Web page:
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Want to start practicing Yoga? Here’s why you should


This year’s International Yoga Day will celebrate the practice of Yoga in promoting holistic health and psychological wellbeing. 

On June 21st every year since 2015, the world gathers to celebrate the United Nations’ certified International Day of Yoga.

This year’s theme is ‘Yoga for well-being’ as the day is being celebrated during challenging times as a result of the global Covid-19 pandemic, which has continued to impact both physical and mental wellbeing for millions worldwide.

The pandemic has, no doubt, worsened psychological and mental suffering; from the loneliness that has plagued life during lockdowns and restrictions, to the anxiety surrounding the illness that crippled the mental state of many.

But something as simple as yoga can help.

The ancient practice is based on the promotion of mental and physical wellbeing and aims to find strength and peace in movement and breathing.

There has been a growing trend of people around the world practicing yoga, not only to stay physically healthy, but to also tackle the mental plights that have emerged with the pandemic.

Yoga is composed of a group of physical, mental, and spiritual practices or disciplines and relies on a series of movements that are synced with breathing patterns to increase strength and flexibility.

The practice originated over 5,000 years ago with its roots tracing back to northern India. The word ‘yoga’ was first mentioned in ancient sacred texts called the Rig Veda in the Sanskrit language, one of the oldest languages of in the world. The word ‘yoga’ means to join or to unite, symbolising the union of body and mind.

Here are the top benefits of this ancient practice.

Relieve stress, depression and anxiety

Yoga is known to be a method of relaxation. Scientifically, it’s also proven to be helpful in fighting off feelings of stress. Studies have shown that yoga can decrease the secretion of the stress hormone, cortisol.

One such study followed 24 women who were reported to be suffering from stress. After a three-month yoga programme, the women had significantly lower levels of cortisol.

Cortisol also influences levels of serotonin, the neurotransmitter associated with depression. The women reported lower levels of anxiety, and depression.

Several studies also show that practicing yoga can lead to a decrease in symptoms of
anxiety, as yoga is considered a coping mechanism to deal with the condition.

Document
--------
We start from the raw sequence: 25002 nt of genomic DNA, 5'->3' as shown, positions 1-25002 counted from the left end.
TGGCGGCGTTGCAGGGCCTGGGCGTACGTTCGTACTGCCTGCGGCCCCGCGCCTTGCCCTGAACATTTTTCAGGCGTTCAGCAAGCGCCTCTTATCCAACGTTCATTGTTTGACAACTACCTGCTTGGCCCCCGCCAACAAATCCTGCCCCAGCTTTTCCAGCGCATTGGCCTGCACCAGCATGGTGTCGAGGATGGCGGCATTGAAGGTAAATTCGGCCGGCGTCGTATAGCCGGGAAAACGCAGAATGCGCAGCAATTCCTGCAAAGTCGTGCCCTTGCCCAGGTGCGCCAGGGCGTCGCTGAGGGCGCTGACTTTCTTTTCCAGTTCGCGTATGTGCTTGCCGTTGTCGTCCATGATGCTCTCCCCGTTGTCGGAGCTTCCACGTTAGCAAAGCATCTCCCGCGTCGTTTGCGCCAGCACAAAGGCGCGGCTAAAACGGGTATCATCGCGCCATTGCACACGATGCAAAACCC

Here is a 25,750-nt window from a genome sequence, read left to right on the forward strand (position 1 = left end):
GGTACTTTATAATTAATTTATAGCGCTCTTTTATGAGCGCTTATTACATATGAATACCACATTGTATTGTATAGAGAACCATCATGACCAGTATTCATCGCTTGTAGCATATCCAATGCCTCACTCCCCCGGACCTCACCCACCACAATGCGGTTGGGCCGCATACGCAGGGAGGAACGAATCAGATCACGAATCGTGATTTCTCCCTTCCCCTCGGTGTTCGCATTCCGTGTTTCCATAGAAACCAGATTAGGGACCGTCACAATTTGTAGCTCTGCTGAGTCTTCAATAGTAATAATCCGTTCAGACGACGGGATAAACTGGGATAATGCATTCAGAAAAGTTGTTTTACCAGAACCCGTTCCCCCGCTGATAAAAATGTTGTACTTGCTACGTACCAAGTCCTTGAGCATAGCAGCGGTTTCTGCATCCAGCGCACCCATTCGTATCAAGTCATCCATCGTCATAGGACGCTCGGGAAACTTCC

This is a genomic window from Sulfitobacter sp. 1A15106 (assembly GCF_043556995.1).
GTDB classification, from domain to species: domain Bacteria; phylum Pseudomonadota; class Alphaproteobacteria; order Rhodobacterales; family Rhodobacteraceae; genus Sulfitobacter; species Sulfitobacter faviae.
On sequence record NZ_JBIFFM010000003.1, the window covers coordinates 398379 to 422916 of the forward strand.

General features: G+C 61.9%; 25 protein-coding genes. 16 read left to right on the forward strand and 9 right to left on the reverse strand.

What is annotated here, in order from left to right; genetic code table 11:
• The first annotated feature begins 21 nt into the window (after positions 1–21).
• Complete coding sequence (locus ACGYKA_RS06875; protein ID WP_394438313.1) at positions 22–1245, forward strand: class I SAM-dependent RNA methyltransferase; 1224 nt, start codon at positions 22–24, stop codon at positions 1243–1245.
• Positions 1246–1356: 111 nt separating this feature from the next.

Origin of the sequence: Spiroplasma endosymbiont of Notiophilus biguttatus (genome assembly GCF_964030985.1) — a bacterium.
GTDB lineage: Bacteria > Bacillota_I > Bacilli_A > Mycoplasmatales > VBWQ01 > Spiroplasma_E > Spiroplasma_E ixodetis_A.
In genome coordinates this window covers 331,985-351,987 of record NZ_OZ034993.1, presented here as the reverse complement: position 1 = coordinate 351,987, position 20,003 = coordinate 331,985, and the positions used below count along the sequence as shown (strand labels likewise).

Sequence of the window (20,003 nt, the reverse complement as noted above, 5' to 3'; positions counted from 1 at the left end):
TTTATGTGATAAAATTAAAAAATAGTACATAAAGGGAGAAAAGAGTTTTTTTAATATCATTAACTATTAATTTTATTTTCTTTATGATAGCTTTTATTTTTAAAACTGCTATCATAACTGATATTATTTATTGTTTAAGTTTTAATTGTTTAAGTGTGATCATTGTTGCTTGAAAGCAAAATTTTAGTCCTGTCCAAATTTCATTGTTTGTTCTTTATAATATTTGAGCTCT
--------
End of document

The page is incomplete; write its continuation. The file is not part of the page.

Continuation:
Increase blood flow

Yoga greatly helps to increase blood flow. Certain poses can help circulation, especially in the hands and feet.

Inverted poses, such as headstand, handstand, and shoulder-stands, encourage venous blood from the legs and pelvis to flow back to the heart.

From there, the blood can be pumped to the lungs to be freshly oxygenated. This can help with swelling in the legs due to heart or kidney related issues.

Yoga also boosts levels of haemoglobin and red blood cells, which carry oxygen to the tissues.

Achieve balance and strength

Yoga also helps to strengthen muscles that support the body’s weight, leading to functional strength. It’s also used to build core strength and improves athletic performance, functionality, and flexibility, helping to reduce the risk of injury.

There are specific poses in yoga that are designed to increase strength, build muscle, and improve overall endurance.

One study saw 79 adults perform 24 cycles of a series of yoga poses often six days a week, for 24 weeks.

The results? The participants experienced a significant increase in upper body strength, endurance and even weight loss.

Reduce chronic pain

Much research has been carried out to demonstrate the effects of yoga on reducing many types of chronic pain.

One study had 42 individuals with carpal tunnel syndrome either receive a wrist splint or do yoga for an eight-week period.

When concluded, the study found that yoga was more effective in reducing pain and improving grip strength than wrist splinting itself.

A 2005 study also found that yoga could help decrease pain and improve physical function in participants with osteoarthritis.

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